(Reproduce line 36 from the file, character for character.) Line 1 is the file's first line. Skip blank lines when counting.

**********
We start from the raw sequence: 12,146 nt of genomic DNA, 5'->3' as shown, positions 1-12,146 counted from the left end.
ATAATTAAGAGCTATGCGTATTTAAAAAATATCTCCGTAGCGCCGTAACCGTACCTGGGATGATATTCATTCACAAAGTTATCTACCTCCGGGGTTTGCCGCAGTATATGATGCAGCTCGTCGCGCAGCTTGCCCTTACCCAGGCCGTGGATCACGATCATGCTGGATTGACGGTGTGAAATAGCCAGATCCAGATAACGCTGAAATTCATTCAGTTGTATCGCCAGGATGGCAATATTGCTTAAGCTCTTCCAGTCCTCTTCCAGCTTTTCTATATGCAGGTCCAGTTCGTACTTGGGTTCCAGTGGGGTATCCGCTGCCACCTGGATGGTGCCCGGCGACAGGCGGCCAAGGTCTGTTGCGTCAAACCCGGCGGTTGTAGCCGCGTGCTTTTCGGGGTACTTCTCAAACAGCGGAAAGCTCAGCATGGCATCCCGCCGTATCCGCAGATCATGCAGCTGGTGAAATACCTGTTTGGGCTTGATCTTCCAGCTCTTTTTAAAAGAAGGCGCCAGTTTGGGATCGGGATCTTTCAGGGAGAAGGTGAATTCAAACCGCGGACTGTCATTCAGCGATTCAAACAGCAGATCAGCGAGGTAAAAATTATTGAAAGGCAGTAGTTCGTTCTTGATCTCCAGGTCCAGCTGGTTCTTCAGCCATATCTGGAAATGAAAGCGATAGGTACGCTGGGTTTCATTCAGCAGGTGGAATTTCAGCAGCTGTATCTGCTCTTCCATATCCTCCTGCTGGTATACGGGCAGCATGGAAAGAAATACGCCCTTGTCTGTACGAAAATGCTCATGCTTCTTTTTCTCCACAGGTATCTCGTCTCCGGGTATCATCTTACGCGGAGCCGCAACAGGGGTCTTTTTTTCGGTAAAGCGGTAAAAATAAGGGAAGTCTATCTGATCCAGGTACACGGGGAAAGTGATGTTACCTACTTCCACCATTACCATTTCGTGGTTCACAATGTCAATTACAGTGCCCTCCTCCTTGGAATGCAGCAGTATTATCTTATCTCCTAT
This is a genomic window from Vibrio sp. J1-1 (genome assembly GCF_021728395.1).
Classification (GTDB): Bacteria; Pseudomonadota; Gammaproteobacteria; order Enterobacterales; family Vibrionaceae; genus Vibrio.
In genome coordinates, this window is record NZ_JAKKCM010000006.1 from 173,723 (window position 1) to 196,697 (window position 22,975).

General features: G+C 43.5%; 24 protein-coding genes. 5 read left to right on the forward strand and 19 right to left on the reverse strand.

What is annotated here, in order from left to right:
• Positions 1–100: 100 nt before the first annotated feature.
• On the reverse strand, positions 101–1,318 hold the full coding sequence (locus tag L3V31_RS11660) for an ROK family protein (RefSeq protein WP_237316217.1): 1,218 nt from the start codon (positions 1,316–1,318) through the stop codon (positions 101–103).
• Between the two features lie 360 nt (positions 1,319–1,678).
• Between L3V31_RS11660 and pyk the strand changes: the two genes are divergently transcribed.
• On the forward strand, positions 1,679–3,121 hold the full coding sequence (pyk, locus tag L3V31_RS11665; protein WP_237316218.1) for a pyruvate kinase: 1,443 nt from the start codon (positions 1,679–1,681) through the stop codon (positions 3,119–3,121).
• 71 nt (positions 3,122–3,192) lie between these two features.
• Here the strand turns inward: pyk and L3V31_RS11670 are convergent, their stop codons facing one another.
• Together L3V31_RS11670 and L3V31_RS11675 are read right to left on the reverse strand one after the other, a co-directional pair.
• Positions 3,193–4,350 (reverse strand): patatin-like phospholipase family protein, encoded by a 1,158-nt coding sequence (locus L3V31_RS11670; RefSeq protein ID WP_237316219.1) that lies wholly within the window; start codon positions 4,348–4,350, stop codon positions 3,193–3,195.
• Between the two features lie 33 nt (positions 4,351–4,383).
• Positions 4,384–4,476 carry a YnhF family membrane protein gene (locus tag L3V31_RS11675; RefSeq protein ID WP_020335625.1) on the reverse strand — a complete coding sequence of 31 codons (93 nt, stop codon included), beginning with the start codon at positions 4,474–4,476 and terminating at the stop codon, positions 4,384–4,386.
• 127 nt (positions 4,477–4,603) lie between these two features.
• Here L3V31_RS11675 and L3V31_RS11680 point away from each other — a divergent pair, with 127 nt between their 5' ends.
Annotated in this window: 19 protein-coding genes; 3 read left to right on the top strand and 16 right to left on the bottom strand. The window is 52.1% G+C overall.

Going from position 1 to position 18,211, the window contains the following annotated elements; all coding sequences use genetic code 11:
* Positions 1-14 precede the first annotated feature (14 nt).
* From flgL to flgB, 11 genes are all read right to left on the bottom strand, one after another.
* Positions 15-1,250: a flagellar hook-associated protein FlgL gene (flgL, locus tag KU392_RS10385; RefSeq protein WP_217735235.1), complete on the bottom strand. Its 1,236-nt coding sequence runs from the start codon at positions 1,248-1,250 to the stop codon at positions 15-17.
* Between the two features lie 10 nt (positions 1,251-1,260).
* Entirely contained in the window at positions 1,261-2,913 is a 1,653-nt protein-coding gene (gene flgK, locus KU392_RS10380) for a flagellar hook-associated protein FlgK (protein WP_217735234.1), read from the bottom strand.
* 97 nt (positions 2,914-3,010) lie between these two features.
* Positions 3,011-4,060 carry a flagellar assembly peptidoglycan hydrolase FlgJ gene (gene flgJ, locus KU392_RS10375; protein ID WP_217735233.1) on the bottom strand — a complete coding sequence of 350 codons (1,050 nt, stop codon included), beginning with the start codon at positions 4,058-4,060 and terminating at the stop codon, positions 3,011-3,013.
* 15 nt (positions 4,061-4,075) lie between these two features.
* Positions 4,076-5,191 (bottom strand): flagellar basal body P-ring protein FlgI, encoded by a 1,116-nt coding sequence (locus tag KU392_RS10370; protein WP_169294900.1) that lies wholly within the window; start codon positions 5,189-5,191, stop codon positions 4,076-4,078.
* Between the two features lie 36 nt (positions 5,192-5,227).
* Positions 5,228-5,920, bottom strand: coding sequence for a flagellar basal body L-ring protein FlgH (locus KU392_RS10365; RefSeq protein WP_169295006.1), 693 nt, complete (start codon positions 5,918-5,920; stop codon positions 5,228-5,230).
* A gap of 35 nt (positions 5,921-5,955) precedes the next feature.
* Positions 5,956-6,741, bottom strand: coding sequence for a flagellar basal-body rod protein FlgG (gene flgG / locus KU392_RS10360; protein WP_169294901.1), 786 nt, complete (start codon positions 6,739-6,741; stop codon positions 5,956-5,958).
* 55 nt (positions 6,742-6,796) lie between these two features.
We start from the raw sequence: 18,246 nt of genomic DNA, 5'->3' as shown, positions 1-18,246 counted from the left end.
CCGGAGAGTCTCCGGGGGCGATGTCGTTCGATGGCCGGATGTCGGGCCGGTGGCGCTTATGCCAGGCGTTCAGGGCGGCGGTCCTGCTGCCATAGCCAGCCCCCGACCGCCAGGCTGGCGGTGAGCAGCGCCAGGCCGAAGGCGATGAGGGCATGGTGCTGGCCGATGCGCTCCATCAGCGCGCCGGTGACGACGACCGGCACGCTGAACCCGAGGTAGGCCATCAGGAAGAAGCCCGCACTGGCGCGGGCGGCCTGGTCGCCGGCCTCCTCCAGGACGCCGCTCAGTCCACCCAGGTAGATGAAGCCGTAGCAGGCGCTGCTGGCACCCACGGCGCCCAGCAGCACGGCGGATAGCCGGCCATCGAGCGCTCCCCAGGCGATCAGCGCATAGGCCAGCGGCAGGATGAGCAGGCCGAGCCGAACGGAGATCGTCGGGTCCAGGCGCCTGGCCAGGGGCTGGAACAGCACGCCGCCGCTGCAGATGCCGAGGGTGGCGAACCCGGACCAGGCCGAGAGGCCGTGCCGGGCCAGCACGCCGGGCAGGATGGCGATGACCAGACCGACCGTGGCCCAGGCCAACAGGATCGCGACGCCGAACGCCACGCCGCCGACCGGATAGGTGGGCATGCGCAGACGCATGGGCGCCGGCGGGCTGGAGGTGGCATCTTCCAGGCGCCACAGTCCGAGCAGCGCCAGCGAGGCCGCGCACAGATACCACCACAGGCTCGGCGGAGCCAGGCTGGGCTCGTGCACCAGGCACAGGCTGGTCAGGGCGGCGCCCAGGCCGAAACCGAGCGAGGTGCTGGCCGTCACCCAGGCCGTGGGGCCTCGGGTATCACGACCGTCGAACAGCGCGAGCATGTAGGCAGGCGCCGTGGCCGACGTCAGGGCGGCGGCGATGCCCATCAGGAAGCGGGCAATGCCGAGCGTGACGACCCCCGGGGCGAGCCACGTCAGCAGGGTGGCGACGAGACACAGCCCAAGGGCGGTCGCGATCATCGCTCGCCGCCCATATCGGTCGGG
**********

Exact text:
* 55 nt (positions 6,742-6,796) lie between these two features.